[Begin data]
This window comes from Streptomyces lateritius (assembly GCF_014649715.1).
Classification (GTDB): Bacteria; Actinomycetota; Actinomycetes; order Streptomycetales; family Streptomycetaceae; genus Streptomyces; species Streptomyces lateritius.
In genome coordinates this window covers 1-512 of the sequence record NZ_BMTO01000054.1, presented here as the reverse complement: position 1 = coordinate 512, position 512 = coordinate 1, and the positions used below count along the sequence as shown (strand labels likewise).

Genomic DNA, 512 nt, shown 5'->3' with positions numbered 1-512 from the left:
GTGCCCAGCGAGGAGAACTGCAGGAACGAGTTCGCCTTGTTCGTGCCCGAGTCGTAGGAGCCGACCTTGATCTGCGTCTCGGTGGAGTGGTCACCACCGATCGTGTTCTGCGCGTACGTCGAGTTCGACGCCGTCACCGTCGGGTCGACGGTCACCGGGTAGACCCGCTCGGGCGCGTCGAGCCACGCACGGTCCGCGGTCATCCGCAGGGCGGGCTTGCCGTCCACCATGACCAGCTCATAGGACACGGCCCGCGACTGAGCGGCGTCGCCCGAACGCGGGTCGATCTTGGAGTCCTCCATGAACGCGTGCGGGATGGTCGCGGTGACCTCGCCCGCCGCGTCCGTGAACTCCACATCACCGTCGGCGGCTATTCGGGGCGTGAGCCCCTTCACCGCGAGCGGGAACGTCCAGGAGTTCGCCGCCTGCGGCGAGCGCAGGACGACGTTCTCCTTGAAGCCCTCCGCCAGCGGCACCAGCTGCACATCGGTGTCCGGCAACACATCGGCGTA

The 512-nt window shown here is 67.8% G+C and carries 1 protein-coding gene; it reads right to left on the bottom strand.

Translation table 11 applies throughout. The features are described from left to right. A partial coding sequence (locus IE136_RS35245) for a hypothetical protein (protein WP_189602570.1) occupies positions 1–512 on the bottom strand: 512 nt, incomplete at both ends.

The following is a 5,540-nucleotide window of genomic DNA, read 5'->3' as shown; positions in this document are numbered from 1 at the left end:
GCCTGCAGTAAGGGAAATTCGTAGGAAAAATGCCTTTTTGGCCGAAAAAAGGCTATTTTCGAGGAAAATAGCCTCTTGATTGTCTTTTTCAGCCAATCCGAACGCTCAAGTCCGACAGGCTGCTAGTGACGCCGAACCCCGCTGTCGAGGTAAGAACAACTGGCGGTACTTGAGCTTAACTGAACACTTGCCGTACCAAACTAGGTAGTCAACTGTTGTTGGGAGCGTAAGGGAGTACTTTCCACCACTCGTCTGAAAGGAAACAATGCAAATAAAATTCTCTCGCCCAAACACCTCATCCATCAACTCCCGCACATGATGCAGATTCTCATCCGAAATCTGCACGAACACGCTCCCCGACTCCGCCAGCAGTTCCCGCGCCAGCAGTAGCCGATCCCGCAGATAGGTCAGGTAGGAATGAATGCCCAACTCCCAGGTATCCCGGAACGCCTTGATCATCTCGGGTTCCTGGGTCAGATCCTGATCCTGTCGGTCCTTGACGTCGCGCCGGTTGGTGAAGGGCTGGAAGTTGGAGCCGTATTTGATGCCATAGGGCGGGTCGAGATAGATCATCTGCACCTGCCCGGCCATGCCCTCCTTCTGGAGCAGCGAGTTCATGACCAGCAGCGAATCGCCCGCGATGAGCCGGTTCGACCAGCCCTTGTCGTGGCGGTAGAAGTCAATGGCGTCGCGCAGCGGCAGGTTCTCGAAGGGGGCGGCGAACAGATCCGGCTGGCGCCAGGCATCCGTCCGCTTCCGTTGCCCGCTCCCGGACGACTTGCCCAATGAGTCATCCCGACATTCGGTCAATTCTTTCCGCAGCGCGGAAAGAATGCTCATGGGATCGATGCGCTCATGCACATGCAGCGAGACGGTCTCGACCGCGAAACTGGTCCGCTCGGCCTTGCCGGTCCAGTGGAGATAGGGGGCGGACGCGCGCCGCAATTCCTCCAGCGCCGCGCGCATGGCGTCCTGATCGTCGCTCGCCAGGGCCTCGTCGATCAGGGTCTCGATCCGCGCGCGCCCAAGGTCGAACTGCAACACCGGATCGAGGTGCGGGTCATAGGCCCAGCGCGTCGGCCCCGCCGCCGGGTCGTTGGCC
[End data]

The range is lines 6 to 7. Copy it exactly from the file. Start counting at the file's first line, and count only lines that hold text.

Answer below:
The 512-nt window shown here is 67.8% G+C and carries 1 protein-coding gene; it reads right to left on the bottom strand.

Translation table 11 applies throughout. The features are described from left to right. A partial coding sequence (locus IE136_RS35245) for a hypothetical protein (protein WP_189602570.1) occupies positions 1–512 on the bottom strand: 512 nt, incomplete at both ends.